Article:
Eliz: You said you`re a systems engineer at Advanced Technologies, is that correct?
Epstein: That`s right.
Eliz: What`s your background, Mike?
Epstein: I have a background in both engineering and business.
Eliz: I see. Where did you study engineering?
Epstein: At Stanford. I majored in Electrical Engineering.
Eliz: And when did you graduate?
Epstein: 1988. I graduated in 1988.
Eliz: I see. And what did you do after graduation?
Epstein: My first job was an engineer for a small company in San Francisco.
Eliz: And what were your responsibilities?
Epstein: I was a quality assurance engineer. I worked for them for just under two years.
Eliz: Why did you leave?
Epstein: I became more interested in the business side of things, so I decided to go back to school to get an MBA.
Eliz: That`s interesting, Mike. Let`s take a short break and then I`ll ask you some more questions.
Epstein: Sounds good.

Music



CUT 2


Eliz: I majored in Electrical Engineering.
Larry: My major was Electrical Engineering.(pause)
Eliz: My first job was an engineer.
Larry: In my first job I worked as an engineer.(pause)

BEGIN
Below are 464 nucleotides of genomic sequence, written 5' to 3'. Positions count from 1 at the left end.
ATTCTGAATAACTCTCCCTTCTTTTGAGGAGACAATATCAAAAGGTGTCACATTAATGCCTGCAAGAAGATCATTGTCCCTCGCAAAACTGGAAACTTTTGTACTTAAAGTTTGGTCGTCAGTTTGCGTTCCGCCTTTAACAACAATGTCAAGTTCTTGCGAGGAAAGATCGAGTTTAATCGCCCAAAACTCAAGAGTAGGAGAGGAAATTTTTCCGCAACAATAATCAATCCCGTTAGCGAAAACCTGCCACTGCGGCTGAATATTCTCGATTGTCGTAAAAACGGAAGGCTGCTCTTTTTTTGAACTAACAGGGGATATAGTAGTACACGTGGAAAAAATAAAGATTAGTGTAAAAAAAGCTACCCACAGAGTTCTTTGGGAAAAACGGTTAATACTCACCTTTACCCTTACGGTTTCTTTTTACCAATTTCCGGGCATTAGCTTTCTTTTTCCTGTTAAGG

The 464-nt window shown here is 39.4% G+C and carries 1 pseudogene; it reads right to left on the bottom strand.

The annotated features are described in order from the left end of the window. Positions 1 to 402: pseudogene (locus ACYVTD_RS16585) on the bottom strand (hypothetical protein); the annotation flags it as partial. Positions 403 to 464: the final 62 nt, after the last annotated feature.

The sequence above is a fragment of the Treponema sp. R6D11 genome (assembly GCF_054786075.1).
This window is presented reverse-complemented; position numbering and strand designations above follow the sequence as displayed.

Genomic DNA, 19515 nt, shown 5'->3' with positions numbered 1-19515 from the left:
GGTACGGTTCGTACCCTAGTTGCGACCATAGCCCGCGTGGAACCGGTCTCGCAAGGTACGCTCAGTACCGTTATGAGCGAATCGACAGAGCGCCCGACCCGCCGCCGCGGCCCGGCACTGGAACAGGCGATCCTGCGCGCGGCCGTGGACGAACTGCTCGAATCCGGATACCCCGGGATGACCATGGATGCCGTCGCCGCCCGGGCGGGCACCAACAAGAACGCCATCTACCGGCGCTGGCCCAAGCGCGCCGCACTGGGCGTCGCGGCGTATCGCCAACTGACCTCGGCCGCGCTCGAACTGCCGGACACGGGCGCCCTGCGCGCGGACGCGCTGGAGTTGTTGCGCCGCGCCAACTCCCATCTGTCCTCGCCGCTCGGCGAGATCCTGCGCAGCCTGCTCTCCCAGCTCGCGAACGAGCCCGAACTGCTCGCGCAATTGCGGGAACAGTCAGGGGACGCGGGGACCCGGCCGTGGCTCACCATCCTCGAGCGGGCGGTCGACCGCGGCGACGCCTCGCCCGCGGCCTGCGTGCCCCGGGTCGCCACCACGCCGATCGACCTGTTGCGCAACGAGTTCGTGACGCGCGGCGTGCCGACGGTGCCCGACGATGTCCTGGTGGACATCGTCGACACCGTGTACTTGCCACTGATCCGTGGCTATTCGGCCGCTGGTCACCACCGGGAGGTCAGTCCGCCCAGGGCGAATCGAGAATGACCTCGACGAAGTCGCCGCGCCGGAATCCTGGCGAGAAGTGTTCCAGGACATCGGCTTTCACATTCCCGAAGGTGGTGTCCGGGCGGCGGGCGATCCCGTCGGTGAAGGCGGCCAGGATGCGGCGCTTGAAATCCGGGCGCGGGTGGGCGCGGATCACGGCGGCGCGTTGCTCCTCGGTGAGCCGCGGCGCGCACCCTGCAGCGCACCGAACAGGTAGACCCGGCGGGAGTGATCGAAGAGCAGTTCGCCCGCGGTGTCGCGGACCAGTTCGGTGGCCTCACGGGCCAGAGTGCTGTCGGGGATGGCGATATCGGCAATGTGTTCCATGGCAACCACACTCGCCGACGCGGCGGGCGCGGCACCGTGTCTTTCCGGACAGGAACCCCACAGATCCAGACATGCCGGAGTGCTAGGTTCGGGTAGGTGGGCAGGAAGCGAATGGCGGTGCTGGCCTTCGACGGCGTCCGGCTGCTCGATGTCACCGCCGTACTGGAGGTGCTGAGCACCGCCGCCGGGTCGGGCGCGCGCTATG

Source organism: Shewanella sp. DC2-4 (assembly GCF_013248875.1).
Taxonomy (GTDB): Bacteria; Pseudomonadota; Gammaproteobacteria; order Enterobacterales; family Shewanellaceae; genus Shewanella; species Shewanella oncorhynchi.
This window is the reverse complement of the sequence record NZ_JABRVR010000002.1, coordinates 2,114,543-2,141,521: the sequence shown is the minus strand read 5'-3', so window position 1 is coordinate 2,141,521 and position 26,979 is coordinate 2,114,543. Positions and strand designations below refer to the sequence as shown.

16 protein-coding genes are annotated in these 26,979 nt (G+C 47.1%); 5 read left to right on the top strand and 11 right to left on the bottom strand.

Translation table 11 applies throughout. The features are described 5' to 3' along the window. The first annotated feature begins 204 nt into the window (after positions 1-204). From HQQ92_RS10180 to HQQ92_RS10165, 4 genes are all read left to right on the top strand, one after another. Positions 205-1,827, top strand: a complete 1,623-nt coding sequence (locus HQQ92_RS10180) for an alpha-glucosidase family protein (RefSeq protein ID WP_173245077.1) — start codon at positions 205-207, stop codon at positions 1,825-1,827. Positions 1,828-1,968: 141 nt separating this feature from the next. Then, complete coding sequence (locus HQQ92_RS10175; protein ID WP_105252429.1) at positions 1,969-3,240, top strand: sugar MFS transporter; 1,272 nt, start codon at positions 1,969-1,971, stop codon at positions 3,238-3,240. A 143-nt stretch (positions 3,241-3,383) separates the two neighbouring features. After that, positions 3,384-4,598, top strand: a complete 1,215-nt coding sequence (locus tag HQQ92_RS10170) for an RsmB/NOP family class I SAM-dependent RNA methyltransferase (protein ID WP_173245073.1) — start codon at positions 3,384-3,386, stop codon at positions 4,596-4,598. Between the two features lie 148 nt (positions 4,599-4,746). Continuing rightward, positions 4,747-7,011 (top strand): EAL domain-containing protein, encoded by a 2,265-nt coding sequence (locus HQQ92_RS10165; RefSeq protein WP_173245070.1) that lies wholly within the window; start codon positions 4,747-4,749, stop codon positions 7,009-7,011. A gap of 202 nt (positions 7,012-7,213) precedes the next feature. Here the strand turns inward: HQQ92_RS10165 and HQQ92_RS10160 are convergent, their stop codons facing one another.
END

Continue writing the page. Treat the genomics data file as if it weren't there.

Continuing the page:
Eliz: I worked for them for just under two years.
Larry: I worked for them for a little less than two years.(pause)
Eliz: I decided to go back to school to get my MBA.
Larry: I decided to go back for my MBA.(pause)

Music

CUT 3

Eliz: Welcome back. So you were saying, Mike, that you decided to get a business degree.
Epstein: That`s right.
Eliz: Did you go back to Stanford?
Epstein: Yes, I did. I was married at the time, and my wife was also working in San Francisco. So I didn`t want to leave the Bay Area.
Eliz: When did you get your MBA?
Epstein: In 1992.
Eliz: Then what?
Epstein: Well, I was looking for a position with a medium sized company. Advanced Technologies seemed like the right place for me.
Eliz: And now you are Senior Systems Engineer there.
Epstein: That`s right.
Eliz: Do you like your work?
Epstein: Yes, I do, very much.